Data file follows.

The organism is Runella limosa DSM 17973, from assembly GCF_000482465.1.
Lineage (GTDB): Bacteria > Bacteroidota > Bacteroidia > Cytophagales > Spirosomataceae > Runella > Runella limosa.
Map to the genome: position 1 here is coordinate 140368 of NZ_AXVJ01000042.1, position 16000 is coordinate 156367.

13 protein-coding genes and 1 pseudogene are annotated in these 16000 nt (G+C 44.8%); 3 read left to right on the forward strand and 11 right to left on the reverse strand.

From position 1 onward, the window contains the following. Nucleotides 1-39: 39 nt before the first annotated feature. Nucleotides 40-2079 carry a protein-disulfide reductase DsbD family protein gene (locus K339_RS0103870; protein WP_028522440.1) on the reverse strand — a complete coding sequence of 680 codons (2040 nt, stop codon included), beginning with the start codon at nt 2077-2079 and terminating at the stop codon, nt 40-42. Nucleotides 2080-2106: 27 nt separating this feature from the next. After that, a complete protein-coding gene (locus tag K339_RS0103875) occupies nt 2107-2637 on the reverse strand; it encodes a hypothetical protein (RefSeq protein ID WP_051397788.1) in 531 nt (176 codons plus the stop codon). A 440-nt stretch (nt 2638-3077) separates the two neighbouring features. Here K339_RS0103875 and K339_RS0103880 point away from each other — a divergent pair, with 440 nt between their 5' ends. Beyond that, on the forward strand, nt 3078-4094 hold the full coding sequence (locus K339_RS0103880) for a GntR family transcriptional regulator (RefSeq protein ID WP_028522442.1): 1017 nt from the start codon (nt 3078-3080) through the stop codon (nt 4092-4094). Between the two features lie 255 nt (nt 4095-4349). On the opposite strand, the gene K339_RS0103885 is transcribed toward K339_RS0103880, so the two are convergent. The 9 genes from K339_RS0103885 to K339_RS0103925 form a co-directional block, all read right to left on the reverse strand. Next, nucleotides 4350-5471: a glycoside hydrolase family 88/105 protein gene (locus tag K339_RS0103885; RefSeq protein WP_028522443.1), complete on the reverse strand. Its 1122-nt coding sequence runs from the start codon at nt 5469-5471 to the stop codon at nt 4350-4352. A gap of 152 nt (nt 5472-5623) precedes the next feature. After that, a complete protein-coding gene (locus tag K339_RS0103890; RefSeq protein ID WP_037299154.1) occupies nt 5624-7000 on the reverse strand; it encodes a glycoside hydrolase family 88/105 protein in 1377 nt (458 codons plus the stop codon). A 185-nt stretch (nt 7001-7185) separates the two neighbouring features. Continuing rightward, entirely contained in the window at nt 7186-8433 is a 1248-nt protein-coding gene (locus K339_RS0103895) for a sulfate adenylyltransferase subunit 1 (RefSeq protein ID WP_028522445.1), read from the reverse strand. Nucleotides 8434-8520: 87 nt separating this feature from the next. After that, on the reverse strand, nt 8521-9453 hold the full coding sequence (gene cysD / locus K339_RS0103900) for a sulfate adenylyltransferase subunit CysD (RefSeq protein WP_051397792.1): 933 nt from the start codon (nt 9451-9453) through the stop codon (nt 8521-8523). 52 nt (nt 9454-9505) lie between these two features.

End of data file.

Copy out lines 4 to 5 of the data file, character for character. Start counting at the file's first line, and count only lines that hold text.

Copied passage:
13 protein-coding genes and 1 pseudogene are annotated in these 16000 nt (G+C 44.8%); 3 read left to right on the forward strand and 11 right to left on the reverse strand.

From position 1 onward, the window contains the following. Nucleotides 1-39: 39 nt before the first annotated feature. Nucleotides 40-2079 carry a protein-disulfide reductase DsbD family protein gene (locus K339_RS0103870; protein WP_028522440.1) on the reverse strand — a complete coding sequence of 680 codons (2040 nt, stop codon included), beginning with the start codon at nt 2077-2079 and terminating at the stop codon, nt 40-42. Nucleotides 2080-2106: 27 nt separating this feature from the next. After that, a complete protein-coding gene (locus tag K339_RS0103875) occupies nt 2107-2637 on the reverse strand; it encodes a hypothetical protein (RefSeq protein ID WP_051397788.1) in 531 nt (176 codons plus the stop codon). A 440-nt stretch (nt 2638-3077) separates the two neighbouring features. Here K339_RS0103875 and K339_RS0103880 point away from each other — a divergent pair, with 440 nt between their 5' ends. Beyond that, on the forward strand, nt 3078-4094 hold the full coding sequence (locus K339_RS0103880) for a GntR family transcriptional regulator (RefSeq protein ID WP_028522442.1): 1017 nt from the start codon (nt 3078-3080) through the stop codon (nt 4092-4094). Between the two features lie 255 nt (nt 4095-4349). On the opposite strand, the gene K339_RS0103885 is transcribed toward K339_RS0103880, so the two are convergent. The 9 genes from K339_RS0103885 to K339_RS0103925 form a co-directional block, all read right to left on the reverse strand. Next, nucleotides 4350-5471: a glycoside hydrolase family 88/105 protein gene (locus tag K339_RS0103885; RefSeq protein WP_028522443.1), complete on the reverse strand. Its 1122-nt coding sequence runs from the start codon at nt 5469-5471 to the stop codon at nt 4350-4352. A gap of 152 nt (nt 5472-5623) precedes the next feature. After that, a complete protein-coding gene (locus tag K339_RS0103890; RefSeq protein ID WP_037299154.1) occupies nt 5624-7000 on the reverse strand; it encodes a glycoside hydrolase family 88/105 protein in 1377 nt (458 codons plus the stop codon). A 185-nt stretch (nt 7001-7185) separates the two neighbouring features. Continuing rightward, entirely contained in the window at nt 7186-8433 is a 1248-nt protein-coding gene (locus K339_RS0103895) for a sulfate adenylyltransferase subunit 1 (RefSeq protein ID WP_028522445.1), read from the reverse strand. Nucleotides 8434-8520: 87 nt separating this feature from the next. After that, on the reverse strand, nt 8521-9453 hold the full coding sequence (gene cysD / locus K339_RS0103900) for a sulfate adenylyltransferase subunit CysD (RefSeq protein WP_051397792.1): 933 nt from the start codon (nt 9451-9453) through the stop codon (nt 8521-8523). 52 nt (nt 9454-9505) lie between these two features.